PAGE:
An associate professor of history at the University of Nevada, Las Vegas, Michael S. Green specializes in nineteenth-century politics and the American West. His works on the Civil War era include Freedom, Union, and Power: Lincoln and His Party during the Civil War (2004); Politics and America in Crisis: The Coming of the Civil War (2010); and Lincoln and the Election of 1860 (2011). His books on Nevada include Las Vegas: A Centennial History (2005), with Eugene Moehring, and Nevada: A History of the Silver State (2015). A recipient of the American Historical Association's Eugene Asher Distinguished Teaching Award, he is also on the board of directors of Las Vegas's nationally known and highly respected Mob Museum. He serves as the executive director of the Pacific Coast Branch of the American Historical Association and the director of Preserve Nevada, the state's only statewide historic preservation organization.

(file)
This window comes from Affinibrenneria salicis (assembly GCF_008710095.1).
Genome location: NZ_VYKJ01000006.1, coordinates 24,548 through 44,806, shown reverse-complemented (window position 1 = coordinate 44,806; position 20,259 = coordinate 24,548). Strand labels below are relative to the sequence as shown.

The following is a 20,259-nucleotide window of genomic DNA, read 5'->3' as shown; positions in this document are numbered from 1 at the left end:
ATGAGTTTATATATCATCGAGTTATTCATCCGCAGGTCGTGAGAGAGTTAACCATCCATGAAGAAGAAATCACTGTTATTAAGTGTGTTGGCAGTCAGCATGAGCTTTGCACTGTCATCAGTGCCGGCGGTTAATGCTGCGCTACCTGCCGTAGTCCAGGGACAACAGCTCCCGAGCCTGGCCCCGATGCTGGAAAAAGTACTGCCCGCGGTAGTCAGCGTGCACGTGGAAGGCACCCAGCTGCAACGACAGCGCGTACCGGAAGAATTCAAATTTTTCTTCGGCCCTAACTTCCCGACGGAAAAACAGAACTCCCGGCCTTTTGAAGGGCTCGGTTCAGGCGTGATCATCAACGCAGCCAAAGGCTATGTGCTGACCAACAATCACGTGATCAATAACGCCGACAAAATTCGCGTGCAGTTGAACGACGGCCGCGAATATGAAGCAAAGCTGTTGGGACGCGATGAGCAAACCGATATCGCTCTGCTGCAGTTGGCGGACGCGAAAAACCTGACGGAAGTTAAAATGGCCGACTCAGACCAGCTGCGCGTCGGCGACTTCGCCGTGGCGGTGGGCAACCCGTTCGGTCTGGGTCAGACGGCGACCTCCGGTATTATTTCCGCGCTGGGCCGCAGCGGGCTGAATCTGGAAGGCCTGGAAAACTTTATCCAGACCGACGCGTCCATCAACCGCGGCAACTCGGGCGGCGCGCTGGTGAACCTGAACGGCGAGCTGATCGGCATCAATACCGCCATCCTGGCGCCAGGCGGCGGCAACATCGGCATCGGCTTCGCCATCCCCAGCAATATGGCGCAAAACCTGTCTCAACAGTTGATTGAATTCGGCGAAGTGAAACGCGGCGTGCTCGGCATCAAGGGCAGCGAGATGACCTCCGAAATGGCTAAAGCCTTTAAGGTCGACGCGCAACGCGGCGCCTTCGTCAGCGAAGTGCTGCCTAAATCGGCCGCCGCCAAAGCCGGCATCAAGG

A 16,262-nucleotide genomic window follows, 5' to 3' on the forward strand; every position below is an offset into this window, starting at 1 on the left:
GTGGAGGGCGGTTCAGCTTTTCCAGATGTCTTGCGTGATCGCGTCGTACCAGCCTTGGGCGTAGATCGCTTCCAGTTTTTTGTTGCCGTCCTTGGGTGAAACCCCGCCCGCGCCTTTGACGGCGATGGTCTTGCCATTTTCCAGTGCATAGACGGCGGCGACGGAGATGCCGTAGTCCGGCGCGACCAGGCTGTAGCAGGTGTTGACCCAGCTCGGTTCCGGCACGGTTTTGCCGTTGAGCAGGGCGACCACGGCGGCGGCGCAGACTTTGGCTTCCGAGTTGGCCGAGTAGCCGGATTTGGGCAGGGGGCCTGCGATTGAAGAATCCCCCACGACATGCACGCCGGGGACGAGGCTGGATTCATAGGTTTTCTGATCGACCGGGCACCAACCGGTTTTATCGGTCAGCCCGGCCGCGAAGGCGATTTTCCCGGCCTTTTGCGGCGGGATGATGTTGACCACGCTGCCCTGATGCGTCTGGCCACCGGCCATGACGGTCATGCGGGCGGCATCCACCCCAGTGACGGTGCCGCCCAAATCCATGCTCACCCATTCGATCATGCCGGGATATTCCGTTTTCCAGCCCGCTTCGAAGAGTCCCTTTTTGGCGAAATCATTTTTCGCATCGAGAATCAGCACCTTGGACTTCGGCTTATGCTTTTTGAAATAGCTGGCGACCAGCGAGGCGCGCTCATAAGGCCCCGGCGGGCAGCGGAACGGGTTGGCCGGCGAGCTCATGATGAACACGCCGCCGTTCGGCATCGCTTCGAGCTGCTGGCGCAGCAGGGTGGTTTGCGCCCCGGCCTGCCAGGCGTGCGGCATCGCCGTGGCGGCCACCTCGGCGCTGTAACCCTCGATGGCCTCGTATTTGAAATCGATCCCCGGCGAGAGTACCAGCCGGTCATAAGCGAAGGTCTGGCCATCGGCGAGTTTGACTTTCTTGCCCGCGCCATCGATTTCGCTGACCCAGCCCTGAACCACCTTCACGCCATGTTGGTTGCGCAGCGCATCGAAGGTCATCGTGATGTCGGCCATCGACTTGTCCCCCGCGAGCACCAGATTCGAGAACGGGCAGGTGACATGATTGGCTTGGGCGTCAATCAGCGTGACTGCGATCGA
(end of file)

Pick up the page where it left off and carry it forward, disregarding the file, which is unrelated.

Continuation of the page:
In 1931, Nevada became the only state with legal gambling, attracting mostly small-time illegal gambling operators. Soon after World War II, Las Vegas became the center of gambling in the U.S., and the smallest city by far to be visited by Senator Estes Kefauver's committee investigating organized crime--because Las Vegas already was known as mob central. Eventually, a combination of events drove the mob out of power in Las Vegas, and the area morphed into a tourism destination built by corporations. This lecture traces the evolution of Las Vegas as a gambling and tourism city from its maverick beginnings to its mob connections to the MBA's who run it now, along with the story of a sometimes controversial museum that captures that history.